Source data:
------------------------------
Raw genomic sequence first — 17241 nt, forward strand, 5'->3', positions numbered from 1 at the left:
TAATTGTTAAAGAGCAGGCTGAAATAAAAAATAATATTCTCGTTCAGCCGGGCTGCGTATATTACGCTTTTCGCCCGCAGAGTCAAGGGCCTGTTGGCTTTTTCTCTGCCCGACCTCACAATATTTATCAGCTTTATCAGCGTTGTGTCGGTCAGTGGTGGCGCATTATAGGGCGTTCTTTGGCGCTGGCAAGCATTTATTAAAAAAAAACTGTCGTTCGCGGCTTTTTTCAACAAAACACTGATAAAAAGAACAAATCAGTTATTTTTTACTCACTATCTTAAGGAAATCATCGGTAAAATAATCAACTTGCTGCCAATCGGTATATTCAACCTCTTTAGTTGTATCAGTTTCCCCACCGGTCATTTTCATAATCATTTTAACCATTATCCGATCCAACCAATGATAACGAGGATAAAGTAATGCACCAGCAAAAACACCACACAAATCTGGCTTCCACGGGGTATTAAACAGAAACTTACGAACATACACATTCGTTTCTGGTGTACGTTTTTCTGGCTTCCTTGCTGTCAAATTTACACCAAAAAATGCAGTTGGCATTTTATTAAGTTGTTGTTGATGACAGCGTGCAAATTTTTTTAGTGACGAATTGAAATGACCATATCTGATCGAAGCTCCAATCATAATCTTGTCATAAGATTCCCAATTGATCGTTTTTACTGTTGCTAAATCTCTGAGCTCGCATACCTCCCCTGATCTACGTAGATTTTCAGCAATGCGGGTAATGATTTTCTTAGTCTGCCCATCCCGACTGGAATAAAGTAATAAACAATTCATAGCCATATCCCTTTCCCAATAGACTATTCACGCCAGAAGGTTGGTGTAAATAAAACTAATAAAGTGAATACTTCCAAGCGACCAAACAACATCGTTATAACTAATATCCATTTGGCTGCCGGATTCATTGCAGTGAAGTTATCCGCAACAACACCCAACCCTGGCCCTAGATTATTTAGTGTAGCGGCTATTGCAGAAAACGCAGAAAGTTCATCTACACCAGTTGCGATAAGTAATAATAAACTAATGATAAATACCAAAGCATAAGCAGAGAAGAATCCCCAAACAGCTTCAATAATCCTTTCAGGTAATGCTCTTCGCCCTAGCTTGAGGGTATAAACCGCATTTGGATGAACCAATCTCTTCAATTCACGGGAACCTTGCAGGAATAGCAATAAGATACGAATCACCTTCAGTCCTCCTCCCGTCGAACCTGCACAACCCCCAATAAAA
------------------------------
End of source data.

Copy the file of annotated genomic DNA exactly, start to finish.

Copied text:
Raw genomic sequence first — 17241 nt, forward strand, 5'->3', positions numbered from 1 at the left:
TAATTGTTAAAGAGCAGGCTGAAATAAAAAATAATATTCTCGTTCAGCCGGGCTGCGTATATTACGCTTTTCGCCCGCAGAGTCAAGGGCCTGTTGGCTTTTTCTCTGCCCGACCTCACAATATTTATCAGCTTTATCAGCGTTGTGTCGGTCAGTGGTGGCGCATTATAGGGCGTTCTTTGGCGCTGGCAAGCATTTATTAAAAAAAAACTGTCGTTCGCGGCTTTTTTCAACAAAACACTGATAAAAAGAACAAATCAGTTATTTTTTACTCACTATCTTAAGGAAATCATCGGTAAAATAATCAACTTGCTGCCAATCGGTATATTCAACCTCTTTAGTTGTATCAGTTTCCCCACCGGTCATTTTCATAATCATTTTAACCATTATCCGATCCAACCAATGATAACGAGGATAAAGTAATGCACCAGCAAAAACACCACACAAATCTGGCTTCCACGGGGTATTAAACAGAAACTTACGAACATACACATTCGTTTCTGGTGTACGTTTTTCTGGCTTCCTTGCTGTCAAATTTACACCAAAAAATGCAGTTGGCATTTTATTAAGTTGTTGTTGATGACAGCGTGCAAATTTTTTTAGTGACGAATTGAAATGACCATATCTGATCGAAGCTCCAATCATAATCTTGTCATAAGATTCCCAATTGATCGTTTTTACTGTTGCTAAATCTCTGAGCTCGCATACCTCCCCTGATCTACGTAGATTTTCAGCAATGCGGGTAATGATTTTCTTAGTCTGCCCATCCCGACTGGAATAAAGTAATAAACAATTCATAGCCATATCCCTTTCCCAATAGACTATTCACGCCAGAAGGTTGGTGTAAATAAAACTAATAAAGTGAATACTTCCAAGCGACCAAACAACATCGTTATAACTAATATCCATTTGGCTGCCGGATTCATTGCAGTGAAGTTATCCGCAACAACACCCAACCCTGGCCCTAGATTATTTAGTGTAGCGGCTATTGCAGAAAACGCAGAAAGTTCATCTACACCAGTTGCGATAAGTAATAATAAACTAATGATAAATACCAAAGCATAAGCAGAGAAGAATCCCCAAACAGCTTCAATAATCCTTTCAGGTAATGCTCTTCGCCCTAGCTTGAGGGTATAAACCGCATTTGGATGAACCAATCTCTTCAATTCACGGGAACCTTGCAGGAATAGCAATAAGATACGAATCACCTTCAGTCCTCCTCCCGTCGAACCTGCACAACCCCCAATAAAA